Council could save us all some hot air
If Kelowna’s going to wage war on climate change, it’d be nice to know how the battle’s going. A reliable, accurate and current measurement of locally produced greenhouse gas emissions would seem to be an absolute necessity.
After all, if the city’s going to bring in a new gasoline tax, or prevent any more nefarious drive-thrus from ever being built, or move more quickly than other parts of B.C. to enforce stringent and potentially costly building regulations, people will rightly expect to see some progress in reducing GHG levels.
But good luck with that. The most recent estimate of locally produced greenhouse gas emissions is five years old.
And there’s no expectation among city officials they’ll get updated information from the province anytime soon. Or even that when they do get some data, it’ll allow for any kind of meaningful comparison with the 2012 level of 640,000 tonnes of carbon dioxide.
This was by far the most surprising news to come out of Monday’s council meeting, and it wouldn’t even have been mentioned by staff if not for a question from Mayor Colin Basran.
Most other councillors, as usual, were more interested in fawning over staff, offering up repetitive praise, saying what a great report it was, agreeing with the comments of their fellow councillors, etc.
You’d think the nine people on council would occasionally offer a diversity of opinion that reflects something of the wider community. But the bland uniformity and timid conformity regularly shown by this council no matter what the issue makes you sometimes wonder whey they bother holding Monday afternoon meetings at all.
Staff could just produce whatever reports and recommendations strike their fancy, council could approve them all without comment at the Monday morning session, then everyone could head over to Earl’s for a nice taxpayer-funded lunch.
The big report on Kelowna’s greenhouses gases and staff’s suggestions on ways to possibly reduce them, triggered none of the questions from councillors that an average citizen would probably come up with if they were forced to read it.
Like, what percentage of local emissions really comes from cars that are idling at drivethrus, compared to the tens of other thousands of vehicles on Kelowna roads at any given time, and wouldn’t banning this simple convenience amount to more of a public annoyance than a significant environmental accomplishment?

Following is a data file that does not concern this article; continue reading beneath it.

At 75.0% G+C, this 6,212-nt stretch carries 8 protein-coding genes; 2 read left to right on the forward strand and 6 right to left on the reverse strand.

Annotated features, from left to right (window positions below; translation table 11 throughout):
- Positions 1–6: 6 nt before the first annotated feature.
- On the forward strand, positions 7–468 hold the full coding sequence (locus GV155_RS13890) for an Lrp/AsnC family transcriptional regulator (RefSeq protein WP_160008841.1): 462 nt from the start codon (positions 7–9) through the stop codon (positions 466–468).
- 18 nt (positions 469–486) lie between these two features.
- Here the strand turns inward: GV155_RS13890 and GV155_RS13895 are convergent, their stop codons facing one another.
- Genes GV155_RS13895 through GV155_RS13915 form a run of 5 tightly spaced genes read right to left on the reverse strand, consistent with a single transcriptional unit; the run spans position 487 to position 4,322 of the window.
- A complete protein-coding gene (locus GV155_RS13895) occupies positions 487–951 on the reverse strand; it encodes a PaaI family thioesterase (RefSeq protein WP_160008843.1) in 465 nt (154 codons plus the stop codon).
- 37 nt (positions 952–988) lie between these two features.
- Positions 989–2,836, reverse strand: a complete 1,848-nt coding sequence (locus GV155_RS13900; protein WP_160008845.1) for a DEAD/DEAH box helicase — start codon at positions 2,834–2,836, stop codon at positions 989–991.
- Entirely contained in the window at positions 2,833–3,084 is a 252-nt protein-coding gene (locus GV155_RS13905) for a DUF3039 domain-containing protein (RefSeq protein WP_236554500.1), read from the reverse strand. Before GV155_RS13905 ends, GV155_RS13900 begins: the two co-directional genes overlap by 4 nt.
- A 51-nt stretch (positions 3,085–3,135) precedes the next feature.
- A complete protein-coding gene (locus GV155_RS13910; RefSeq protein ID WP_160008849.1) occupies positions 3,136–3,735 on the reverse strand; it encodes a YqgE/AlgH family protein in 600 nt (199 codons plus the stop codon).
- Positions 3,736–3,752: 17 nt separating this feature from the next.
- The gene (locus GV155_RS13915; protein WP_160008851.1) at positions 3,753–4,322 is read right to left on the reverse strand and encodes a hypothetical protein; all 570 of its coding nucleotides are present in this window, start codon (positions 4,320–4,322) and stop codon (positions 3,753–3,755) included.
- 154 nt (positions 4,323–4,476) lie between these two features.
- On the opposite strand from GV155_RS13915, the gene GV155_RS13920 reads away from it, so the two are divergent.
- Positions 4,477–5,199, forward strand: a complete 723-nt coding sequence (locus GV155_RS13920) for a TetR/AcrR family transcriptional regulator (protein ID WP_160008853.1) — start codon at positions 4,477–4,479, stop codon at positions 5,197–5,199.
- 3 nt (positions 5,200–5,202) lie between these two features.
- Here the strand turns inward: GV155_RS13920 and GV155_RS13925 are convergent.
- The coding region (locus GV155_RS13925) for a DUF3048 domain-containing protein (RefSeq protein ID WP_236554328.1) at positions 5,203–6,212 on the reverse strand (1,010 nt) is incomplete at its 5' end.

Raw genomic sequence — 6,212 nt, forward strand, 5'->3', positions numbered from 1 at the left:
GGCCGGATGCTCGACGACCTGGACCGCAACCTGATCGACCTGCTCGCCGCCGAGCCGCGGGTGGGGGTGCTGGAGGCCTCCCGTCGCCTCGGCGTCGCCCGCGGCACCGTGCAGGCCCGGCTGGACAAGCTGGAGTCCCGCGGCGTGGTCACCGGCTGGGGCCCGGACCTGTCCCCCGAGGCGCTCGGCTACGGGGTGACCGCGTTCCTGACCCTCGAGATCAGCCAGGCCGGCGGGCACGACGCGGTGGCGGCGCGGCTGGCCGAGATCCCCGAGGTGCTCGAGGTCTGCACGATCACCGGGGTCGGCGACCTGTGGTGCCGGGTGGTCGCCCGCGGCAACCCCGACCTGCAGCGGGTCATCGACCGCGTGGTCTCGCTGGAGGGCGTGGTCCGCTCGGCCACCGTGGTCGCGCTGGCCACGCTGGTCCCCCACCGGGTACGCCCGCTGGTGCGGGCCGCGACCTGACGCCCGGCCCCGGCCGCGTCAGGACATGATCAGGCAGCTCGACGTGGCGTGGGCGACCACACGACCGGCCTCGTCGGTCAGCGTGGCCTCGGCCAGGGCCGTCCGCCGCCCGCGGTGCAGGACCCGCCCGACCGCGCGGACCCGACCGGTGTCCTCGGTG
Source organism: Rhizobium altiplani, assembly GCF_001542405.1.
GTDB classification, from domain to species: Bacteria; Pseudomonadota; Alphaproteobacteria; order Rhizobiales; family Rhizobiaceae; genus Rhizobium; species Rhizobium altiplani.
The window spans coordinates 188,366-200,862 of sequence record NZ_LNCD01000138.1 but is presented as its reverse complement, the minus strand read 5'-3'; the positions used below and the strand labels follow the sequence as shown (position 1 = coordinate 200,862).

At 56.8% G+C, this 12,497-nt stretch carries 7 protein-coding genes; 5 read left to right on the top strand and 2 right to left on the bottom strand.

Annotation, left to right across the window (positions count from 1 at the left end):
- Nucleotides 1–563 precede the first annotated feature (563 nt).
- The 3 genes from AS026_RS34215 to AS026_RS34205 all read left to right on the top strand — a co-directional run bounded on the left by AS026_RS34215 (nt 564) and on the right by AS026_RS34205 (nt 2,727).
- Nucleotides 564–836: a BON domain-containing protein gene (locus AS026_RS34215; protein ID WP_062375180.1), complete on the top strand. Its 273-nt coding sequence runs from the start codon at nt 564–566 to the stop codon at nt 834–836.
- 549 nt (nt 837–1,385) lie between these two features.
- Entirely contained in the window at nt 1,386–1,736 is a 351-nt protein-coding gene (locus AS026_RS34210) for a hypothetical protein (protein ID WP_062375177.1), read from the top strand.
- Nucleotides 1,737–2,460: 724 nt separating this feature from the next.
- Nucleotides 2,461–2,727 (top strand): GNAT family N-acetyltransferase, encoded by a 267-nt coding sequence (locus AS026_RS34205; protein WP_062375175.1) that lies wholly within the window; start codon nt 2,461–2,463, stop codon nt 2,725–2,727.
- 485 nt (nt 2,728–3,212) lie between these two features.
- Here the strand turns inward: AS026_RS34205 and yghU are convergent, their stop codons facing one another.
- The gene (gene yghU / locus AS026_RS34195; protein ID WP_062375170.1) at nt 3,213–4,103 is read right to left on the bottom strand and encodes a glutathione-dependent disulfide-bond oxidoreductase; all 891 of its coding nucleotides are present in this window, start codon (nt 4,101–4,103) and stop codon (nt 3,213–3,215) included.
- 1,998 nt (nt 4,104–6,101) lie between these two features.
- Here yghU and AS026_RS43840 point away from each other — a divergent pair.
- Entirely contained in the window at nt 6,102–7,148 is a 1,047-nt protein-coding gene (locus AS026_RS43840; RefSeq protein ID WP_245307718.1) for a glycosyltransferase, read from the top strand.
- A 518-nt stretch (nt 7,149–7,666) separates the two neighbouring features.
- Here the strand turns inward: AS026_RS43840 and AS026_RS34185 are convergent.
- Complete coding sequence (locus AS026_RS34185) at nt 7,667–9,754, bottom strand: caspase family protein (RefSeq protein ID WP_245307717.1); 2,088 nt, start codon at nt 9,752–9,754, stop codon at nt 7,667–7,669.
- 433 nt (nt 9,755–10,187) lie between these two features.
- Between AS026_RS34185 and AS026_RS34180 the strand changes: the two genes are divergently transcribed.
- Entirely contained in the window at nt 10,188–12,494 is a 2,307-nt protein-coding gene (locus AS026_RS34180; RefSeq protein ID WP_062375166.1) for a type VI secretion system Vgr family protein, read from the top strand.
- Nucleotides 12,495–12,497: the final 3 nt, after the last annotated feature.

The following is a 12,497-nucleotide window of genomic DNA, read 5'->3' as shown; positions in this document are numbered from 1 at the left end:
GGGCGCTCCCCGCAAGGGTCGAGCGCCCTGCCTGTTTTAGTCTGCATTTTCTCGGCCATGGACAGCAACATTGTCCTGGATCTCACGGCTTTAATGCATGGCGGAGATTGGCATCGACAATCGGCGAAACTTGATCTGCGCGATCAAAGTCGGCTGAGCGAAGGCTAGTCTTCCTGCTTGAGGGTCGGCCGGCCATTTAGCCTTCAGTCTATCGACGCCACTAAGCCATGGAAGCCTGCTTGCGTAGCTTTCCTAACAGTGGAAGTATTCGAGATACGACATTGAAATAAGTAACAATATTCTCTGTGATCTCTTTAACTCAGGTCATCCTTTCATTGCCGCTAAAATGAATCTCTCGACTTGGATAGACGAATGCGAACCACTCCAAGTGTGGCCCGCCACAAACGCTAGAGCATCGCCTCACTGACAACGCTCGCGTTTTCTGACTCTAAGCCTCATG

Or, where’s the evidence the transit system is so under-funded that a local gas tax is needed to generate millions of dollars for more buses?
Councillors know, or they should know, that total funding for Kelowna Regional Transit has jumped to $25 million now from $10 million a decade ago, a rate of increase that far outstrips inflation and which has not been matched by a commensurate rise in ridership.
Or, isn’t it just flat-out scaremongering and ridiculous non-science to suggest, as the report’s authors did, that this past spring’s flooding was in anyway related to Kelowna’s greenhouse gases? If it doesn’t flood next year, is the greenhouse gas crisis over?
It’s likely these kind of questions, and many more besides, will be raised when the report is sent out from City Hall in January to be the focus of some public meetings. The people will probably be interested in scrutinizing the document in a way the people’s representatives showed absolutely no inclination to do on Monday.
But Basran, to his credit, did remark on the doubly absurd situation of there being no information from the province on local greenhouse gas emissions that’s more recent than five years old, and the likelihood that meaningful comparisons to the situation that existed in 2012 will not be possible with whatever information is eventually released by Victoria because of methodological changes.
“It just seems crazy to me that we have no updated stats,” he said. “It’s a bit silly.”
But Kelowna’s transportation-related greenhouse gas emissions, like those of every other city, will probably fall in the years ahead due to the ever-increasing energy efficiency of automobiles, and in particular the slow but steady rise in the popularity of vehicles with alternative fuel sources.
This simple fact, which has nothing at all to do with city initiatives or reports or lecturing, was noted by Coun. Luke Stack, who once again appeared the most grounded in reality during Monday’s otherwise airy discussion on climate change.
Stack, who drives a plug-in electric hybrid, said he goes to a drive-thru “every single morning” and doesn’t feel the least bit guilty about it.
Ron Seymour is a Daily Courier reporter. Phone: 250-470-0750. Email: firstname.lastname@example.org.